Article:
Acne Treatment Skin Care Tips for Men

4 Acne-Fighting Skin Care Tips Just for Men

If you get pimples, you'll benefit from a good acne skin care routine. But there are special considerations that must be taken into account when caring for men's skin.

Don't worry, guys—these skin care tips are super simple, don't take much time, and can help you get healthier skin.

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Cleanse your face twice daily.

Young man washing face in bathroom sink
Photo: Daniel Ingold / Cultura / Getty Images

A thorough twice-daily cleansing is the cornerstone of your breakout-busting skin care routine.

More isn't better here, so you don't have to overdo it. Rather, stick to washing your face every morning and at night before going to bed. You can add an extra cleansing after working up a sweat, if needed.

Use a foaming cleanser rather than a cleansing lotion to really power away excess oil. But don't cleanse too often and don't scrub too hard. Both of these can irritate the skin and neither will clear pimples.

Problems with body acne? Get a body wash containing salicylic acid or benzoyl peroxide and use it daily, especially after activities that make you sweat.

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Shave carefully around pimples.

Man shaving his face.
Photo: John Slater / Getty Images

Shave lightly over acne-affected areas, and try not to drag your razor or nick pimples. An electric or safety razor may be less irritating than a traditional blade.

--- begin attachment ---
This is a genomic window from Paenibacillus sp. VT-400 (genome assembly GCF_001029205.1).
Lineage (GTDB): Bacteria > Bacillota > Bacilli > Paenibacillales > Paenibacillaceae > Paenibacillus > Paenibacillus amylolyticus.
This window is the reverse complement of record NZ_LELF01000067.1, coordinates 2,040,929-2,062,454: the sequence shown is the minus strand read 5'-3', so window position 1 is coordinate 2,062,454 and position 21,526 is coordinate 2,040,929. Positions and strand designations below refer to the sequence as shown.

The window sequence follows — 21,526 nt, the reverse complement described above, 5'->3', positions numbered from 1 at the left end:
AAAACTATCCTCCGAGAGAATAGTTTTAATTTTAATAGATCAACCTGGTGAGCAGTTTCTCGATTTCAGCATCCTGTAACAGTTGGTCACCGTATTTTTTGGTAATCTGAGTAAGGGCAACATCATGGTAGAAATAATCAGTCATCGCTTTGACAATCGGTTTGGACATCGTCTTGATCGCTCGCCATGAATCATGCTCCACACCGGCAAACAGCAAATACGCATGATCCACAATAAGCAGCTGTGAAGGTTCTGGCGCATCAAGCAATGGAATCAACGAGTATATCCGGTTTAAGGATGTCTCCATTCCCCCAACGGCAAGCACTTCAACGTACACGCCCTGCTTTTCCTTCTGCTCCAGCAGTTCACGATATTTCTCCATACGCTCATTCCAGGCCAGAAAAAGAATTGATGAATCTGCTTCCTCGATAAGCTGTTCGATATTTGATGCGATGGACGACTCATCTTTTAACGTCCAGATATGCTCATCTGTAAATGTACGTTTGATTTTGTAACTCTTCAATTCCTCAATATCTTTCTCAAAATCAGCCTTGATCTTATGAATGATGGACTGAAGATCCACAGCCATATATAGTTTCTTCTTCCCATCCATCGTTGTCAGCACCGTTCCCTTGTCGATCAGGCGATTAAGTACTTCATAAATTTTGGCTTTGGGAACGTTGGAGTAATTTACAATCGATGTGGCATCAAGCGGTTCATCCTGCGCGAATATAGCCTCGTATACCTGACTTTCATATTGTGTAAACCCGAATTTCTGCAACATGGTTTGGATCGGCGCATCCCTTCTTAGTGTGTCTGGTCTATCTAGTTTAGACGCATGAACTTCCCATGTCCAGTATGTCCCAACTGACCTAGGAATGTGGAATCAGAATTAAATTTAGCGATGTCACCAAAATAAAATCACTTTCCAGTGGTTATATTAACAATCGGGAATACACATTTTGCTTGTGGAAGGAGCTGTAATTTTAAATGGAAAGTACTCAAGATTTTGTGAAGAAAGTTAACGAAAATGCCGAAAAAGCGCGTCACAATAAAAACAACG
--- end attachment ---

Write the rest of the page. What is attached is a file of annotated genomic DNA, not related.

Whatever type you use, make sure it's sharp. Always shave in the direction of hair growth and after you shower, when hair is softened.

It's best to avoid shaving when your skin is super inflamed. And if your skin is dry and irritated, you'll want to skip the aftershave as well.

Most acne medications will sting like crazy if you use them immediately after shaving. If you shave in the morning, apply your treatments at night (and vice versa). Let your dermatologist know if acne medications are really irritating your skin, though. 

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Use a moisturizer if acne treatments are leaving you dry.

Moisturizer isn't just for women! There are plenty of moisturizers on the market today made with a man's skin in mind.

Because most acne treatment medications cause dryness, a moisturizer is a must. Gently smooth it into the skin after cleansing or shaving.

Avoid triggering blackheads and breakouts by choosing an oil-free moisturizer labeled noncomedogenic or nonacnegenic. If your skin is red and irritated, you'll also want a moisturizer that is fragrance-free and hypoallergenic. Dyes and fragrance can be irritating to already inflamed skin.

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Not sure it's acne? See your doctor to rule out other skin problems.

There are other skin problems that cause pimples on the skin. 

Many people mistakenly think they've developed adult acne, when in fact they have rosacea. Rosacea causes acne-like bumps on the face that can look strikingly similar to common acne pimples. But rosacea also causes redness or flushing of the face, which can wax and wane.

While rosacea is more common in women, men tend to get more severe forms of this skin disorder. Acne can occur anywhere on the face and on the body, but rosacea tends to appear only on the cheeks, nose, forehead and chin.

Rosacea is treated differently than common acne. If you're unsure of what you have, it's best to see your doctor, especially if you're over the age of 30.

Another common skin problem for men—psuedofolliculitis barbae. This is just a fancy name for ingrown hairs. These cause red bumps and whiteheads that look just like acne pimples, and it can be hard to tell the difference.

But ingrown hairs are obviously treated differently than acne vulgaris. Your doctor can determine exactly what is going on with your skin, and will also help you treat it.